Sweden’s First Aid Kit have paid a terrific tribute to Silver Jews frontman David Berman who died earlier this month with two new recordings: one is a cover of the Silver Jews classic ‘Random Rules’ from the ‘American Water’ album (with possibly the best opening line to a song ever) and they’ve also recorded an original song. Continue reading “First Aid Kit pay tribute to David Berman with two songs”
With thanks to BrooklynVegan for highlighting this – tributes are still coming in for David Berman who died last week (we now know sadly from suicide) and some artists have covered songs from Silver Jews over the weekend, including Phosphorescent who performed ‘Trains Across the Sea’ from the 1994’s album ‘Starlight Walker’ and Hiss Golden Messenger who covered the wonderful ‘Dallas’ from 1996’s ‘The Natural Bridge’ album. You can watch both of those performances below. The Brooklyn band Activity, Pennsylvania’s The Districts and the National have also covered Berman’s songs in recent days. Continue reading “Americana acts cover David Berman songs in tribute – Watch”
There couldn’t be a sadder end to the week than the news yesterday of David Berman’s death, even if in a tragic way it bought him into top-sellers lists for the first time in living memory. Berman was one of the great lyricists of our time, and some songs such as ‘How to Rent a Room’ with its opening line: “No I don’t really want to die; I only want to die in your eyes” feel unbearably poignant. Here’s to you and the peace you’ve hopefully found David. Have a good weekend dear reader.
Really sad news this morning of one of American UK’s musical heroes – only last month we gave his new Purple Mountains album a 9 out of 10 – “Not a single mention of any majesties”. The Guardian reports: “David Berman, who was regarded as one of the most poetic voices in US indie rock, has died aged 52. His record label, Drag City, confirmed the news, but hasn’t confirmed the cause of death. Continue reading ““Silver Jews” David Berman dies”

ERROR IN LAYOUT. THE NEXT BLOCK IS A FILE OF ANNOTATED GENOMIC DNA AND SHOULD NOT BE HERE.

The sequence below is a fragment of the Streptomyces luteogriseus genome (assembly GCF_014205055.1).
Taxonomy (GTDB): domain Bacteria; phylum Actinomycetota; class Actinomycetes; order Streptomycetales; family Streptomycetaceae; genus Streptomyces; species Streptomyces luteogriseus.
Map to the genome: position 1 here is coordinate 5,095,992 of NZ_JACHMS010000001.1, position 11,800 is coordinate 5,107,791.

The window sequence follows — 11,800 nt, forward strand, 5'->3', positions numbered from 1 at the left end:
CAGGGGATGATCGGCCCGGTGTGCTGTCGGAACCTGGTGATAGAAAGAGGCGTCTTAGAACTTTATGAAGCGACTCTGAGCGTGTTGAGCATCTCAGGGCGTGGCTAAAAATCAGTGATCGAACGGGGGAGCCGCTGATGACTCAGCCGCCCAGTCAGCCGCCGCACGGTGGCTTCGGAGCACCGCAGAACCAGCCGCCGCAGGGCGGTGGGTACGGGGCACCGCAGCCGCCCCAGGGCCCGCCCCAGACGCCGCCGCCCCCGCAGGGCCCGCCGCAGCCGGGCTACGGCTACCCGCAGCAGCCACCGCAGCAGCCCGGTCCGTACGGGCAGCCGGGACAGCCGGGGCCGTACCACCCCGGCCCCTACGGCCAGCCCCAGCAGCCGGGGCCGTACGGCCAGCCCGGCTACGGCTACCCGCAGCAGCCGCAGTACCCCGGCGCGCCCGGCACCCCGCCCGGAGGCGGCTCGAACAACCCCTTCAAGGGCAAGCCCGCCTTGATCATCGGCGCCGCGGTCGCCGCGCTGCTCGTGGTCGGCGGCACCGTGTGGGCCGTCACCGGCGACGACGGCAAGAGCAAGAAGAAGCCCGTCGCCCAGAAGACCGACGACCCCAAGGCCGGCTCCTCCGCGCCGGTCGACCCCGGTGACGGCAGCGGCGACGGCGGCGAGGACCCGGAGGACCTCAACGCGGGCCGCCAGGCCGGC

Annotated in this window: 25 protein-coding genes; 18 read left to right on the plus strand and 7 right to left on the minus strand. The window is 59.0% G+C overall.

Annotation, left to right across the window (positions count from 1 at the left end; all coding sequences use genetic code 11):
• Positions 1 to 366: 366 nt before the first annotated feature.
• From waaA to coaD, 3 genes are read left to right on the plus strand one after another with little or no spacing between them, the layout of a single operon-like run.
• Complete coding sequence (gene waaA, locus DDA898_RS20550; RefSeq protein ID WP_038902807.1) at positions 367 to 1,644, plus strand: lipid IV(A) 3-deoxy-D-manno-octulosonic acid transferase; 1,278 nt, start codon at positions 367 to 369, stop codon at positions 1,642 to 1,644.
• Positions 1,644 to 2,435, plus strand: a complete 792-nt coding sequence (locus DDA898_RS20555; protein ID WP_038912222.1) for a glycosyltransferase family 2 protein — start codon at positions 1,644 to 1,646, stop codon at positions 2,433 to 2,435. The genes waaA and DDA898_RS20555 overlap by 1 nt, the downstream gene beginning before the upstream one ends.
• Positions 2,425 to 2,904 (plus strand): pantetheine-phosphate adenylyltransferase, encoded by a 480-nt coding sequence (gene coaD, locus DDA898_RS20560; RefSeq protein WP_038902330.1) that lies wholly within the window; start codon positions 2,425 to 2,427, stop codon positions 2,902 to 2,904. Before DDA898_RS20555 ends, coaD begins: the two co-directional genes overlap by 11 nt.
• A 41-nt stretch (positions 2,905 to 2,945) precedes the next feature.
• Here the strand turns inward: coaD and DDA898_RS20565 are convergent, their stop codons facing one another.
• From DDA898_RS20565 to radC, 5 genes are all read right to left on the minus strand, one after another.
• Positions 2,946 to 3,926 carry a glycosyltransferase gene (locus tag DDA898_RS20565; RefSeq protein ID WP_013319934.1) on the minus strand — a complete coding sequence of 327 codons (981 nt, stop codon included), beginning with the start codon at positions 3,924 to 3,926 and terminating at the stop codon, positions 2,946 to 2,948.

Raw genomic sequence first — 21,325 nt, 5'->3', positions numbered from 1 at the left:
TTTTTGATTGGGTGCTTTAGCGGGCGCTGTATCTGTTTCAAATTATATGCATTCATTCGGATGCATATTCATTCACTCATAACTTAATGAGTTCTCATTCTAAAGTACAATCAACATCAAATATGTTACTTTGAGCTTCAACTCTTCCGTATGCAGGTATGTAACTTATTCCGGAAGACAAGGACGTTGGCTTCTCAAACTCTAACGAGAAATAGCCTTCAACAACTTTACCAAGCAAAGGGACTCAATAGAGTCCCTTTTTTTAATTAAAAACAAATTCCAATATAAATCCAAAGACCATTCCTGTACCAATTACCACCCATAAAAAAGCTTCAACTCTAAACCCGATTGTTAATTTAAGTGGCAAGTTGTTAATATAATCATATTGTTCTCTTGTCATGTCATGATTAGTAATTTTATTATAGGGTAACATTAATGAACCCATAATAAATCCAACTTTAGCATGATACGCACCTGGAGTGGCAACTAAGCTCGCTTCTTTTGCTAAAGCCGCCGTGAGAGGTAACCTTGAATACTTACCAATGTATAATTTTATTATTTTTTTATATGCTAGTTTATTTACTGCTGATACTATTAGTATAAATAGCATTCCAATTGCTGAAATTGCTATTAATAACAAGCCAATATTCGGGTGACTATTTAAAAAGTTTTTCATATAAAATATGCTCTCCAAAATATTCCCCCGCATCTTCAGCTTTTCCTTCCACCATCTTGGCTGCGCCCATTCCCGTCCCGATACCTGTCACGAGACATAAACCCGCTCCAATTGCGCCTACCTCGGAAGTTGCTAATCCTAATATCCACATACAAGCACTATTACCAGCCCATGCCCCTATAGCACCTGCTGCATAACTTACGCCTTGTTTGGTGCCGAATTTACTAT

After ten years on the sidelines, David Berman has decided to chime in with a new album under a new name. If we take him at his word, ten years ago his biggest fear was that he might accidentally write the answer song to ‘Shiny Happy People’. Depending on what you think that answer is, you might find yourself wondering if this album is the product of Berman facing that fear. After all, who’s to say what the answer is… Continue reading “Purple Mountains “Purple Mountains” (Drag City, 2019)”
It seems poetry books are a bit like buses – you wait ages for one and then two come along at once! Following on from our recent review of Doug Hoekstra’s ‘Unopened’ we now have David Berman’s acclaimed ‘Actual Air’ to evaluate – and this is quite a different beast! To start with, Berman’s book is a re-issue; originally released in 1999, this collection of modernist poems saw Berman hailed as a natural successor to Wallace Stevens and drew major critical acclaim from the likes of The New Yorker and G2. Twenty years on the impact of these poems has not diminished in the slightest. Now it is being re-issued, initially as a limited edition (one thousand copies) hardback, with a paperback run scheduled to follow. Continue reading “Book Review: David Berman “Actual Air” (Drag City, 2019)”